School board testimony highlights
Following are samples of comments made at the Monday school board meeting regarding upcoming contract negotiations between the Kenai Peninsula Borough School District and the unions representing its teachers and support staff:

Joint exploration project strikes pay dirt
Working together can be a gas. Marathon Oil Co. and Unocal Corp. found this out Tuesday afternoon when a joint exploration in Ninilchik struck pay dirt, producing a significant natural gas discovery.

Gas leak raising concerns in Sterling
Groundwater around a former Sterling gas station is heavily contaminated with gasoline apparently leaked from a subsurface storage tank, state environmental inspectors said Friday.

Assembly move fuels annexation controversy
By a 5-to-4 margin, the Kenai Peninsula Borough Assembly voted Tuesday to add a triangular section

District confronts bleak financial forecast
Even as employees gathered Monday to ask the Kenai Peninsula Borough School District for more pay, school board members and administrators got bad news dimming hopes for raises.

Soldotna doctor featured on cable
Dr. Katy Sheridan of Peninsula Medical Center in Soldotna will be featured on the Lifetime channel's series "Women Docs" at 7 p.m. Sunday.

School board hears employee contract woes
Hundreds of people crowded into the Borough Building Monday evening to request more pay for school employees. The problem is, no one knows where such money might come from.

Bush proposes military increase
WASHINGTON -- President Bush on Wednesday proposed the biggest increase in military spending in 20 years, nearly $50 billion more next year, and said America ''will not cut corners'' in the war against terrorism.

Taliban headquarters attacked
KANDAHAR, Afghanistan (AP) -- U.S. Army Special Forces attacked a Taliban headquarters north of Kandahar, killing a number of fighters and taking 27 prisoners, U.S. officials said Thursday. One American soldier was wounded in the attack.

Mayors call for fiscal plan this year
JUNEAU -- Alaska's municipal leaders have called on the Legislature to devise a long-range fiscal plan this year to close the state's budget deficit.

Rex C. Wells
Former Kenai resident Rex C. Wells died Sunday, Jan. 20, 2002, of natural causes at his son's home in Basin City, Wash. He was 79.

Herbert 'Herbie' Baker
Heritage Place resident Herbert "Herbie" Baker died Tuesday, Dec. 25, 2001, in Soldotna. He was 84.

Barbara (Anselem) Foster
Kasilof resident Barbara (Anselem) Foster died Tuesday, Jan. 22, 2002, at Heritage Place in Soldotna. She was 83.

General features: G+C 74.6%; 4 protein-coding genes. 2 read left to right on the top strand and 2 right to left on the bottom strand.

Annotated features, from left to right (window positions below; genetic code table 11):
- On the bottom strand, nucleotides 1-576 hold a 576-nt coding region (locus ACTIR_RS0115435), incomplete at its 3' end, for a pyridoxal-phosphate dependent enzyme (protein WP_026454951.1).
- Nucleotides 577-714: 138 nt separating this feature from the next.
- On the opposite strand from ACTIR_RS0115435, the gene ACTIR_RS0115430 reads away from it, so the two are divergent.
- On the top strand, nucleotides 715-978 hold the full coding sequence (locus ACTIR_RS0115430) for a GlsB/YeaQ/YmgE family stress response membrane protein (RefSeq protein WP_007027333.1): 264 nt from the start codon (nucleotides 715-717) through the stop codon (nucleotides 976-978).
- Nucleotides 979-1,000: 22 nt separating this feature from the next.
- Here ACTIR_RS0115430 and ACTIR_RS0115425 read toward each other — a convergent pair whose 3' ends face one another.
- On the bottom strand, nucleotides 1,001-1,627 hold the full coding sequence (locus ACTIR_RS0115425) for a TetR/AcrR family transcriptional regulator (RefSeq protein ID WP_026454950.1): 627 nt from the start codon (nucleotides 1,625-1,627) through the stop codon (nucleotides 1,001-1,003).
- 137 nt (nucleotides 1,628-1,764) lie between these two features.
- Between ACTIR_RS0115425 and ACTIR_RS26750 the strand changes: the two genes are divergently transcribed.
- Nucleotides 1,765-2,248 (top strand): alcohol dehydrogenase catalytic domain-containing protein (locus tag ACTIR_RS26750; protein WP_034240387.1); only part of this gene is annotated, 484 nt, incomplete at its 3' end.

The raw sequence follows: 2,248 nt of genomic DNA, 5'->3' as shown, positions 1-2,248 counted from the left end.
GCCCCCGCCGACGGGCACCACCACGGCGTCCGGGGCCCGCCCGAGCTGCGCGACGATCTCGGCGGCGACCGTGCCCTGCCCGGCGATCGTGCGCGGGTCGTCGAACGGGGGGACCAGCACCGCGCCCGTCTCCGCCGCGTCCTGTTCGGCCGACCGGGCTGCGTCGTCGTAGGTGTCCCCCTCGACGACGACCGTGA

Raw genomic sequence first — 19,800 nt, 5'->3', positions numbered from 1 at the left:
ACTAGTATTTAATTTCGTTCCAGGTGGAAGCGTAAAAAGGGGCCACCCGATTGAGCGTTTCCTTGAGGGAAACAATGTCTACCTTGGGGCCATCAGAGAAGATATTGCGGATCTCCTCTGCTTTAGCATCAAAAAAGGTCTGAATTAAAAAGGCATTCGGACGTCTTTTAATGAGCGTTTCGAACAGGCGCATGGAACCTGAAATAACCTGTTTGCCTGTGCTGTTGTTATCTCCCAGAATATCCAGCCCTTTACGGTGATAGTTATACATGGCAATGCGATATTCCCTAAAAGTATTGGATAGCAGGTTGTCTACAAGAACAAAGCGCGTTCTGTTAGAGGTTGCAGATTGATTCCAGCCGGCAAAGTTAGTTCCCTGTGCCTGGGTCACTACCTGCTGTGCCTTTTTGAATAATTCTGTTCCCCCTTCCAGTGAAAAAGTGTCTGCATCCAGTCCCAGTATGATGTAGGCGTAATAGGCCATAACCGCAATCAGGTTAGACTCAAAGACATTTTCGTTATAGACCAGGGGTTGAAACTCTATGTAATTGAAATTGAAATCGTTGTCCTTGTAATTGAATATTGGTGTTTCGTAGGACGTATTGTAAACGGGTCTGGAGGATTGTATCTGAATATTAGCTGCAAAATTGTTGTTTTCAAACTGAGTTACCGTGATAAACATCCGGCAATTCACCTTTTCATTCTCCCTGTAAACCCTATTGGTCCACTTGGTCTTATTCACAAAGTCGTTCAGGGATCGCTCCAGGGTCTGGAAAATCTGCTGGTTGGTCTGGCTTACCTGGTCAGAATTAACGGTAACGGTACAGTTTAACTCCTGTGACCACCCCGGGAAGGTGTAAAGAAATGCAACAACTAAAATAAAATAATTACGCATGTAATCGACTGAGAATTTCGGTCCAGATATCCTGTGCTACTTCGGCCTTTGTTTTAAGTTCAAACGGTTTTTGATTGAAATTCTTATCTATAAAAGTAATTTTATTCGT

Oilers Corner
Reilly to return to Oilers

SALT LAKE 2000: Olympics overcome scandal to become America's Games
SALT LAKE CITY (AP) -- An Olympics scarred by scandal and tinged with fear opens with a proud new label in a city dominated by Mormons and mountains: America's Games.

2002 Winter Olympic Daily Schedule
Schedule by day

Learning to say 'cheese' -- often
Nothing more slippery than a conference table could determine who gets spots on the U.S. teams for women's bobsled and men's short-track speedskating.

SALT LAKE 2000: Rising stars could make it a golden Olympics for U.S.
SALT LAKE CITY (AP) -- Get ready for a red, white and blue Olympics.

Olympic torch winds way through capital city
JUNEAU (AP) -- With snowplows clearing the way, about 50 Alaskans ran, walked, wheeled and paddled the Olympic flame through the capital city Thursday -- the first time the torch has come to Alaska.

Countdown to the Salt Lake Olympics
OLYMPIC UPDATE: Some environmentalists say the Salt Lake Organizing Committee could have done a lot more to make the games environmentally friendly, but instead they settled for middling goals. SLOC spokeswoman Diane Conrad Gleason rejects the criticism and says: ''We met our commitments and we raised the bar on the environment compared to other games.''

2002 Winter Olympic Sport Schedule
Schedule by sport

SALT LAKE 2000: Birth of an Olympic event
On a summer day in 1995, Stew Flaherty was working out at his gym in Westerville, Ohio, when something unusual happened. Two women struck up a conversation about bobsledding.

Speedskater Ohno can focus on his medal prospects
SALT LAKE CITY (AP) -- Apolo Ohno is headed for the Olympics, where he could win as many as four gold medals.

A record 10 Alaskans headed to Olympics
ANCHORAGE (AP) -- Five Alaskans were named to the U.S. Olympic Cross-country Ski Team Monday, bringing to 10 the number of Alaskans headed to the Winter Olympics in Salt Lake City next month.

Illegal immigrants in U.S. doubled in 1990s
WASHINGTON -- The number of illegal immigrants in the United States more than doubled during the 1990s, Census Bureau estimates show.

State's fiscal woes mean hard decisions for elected officials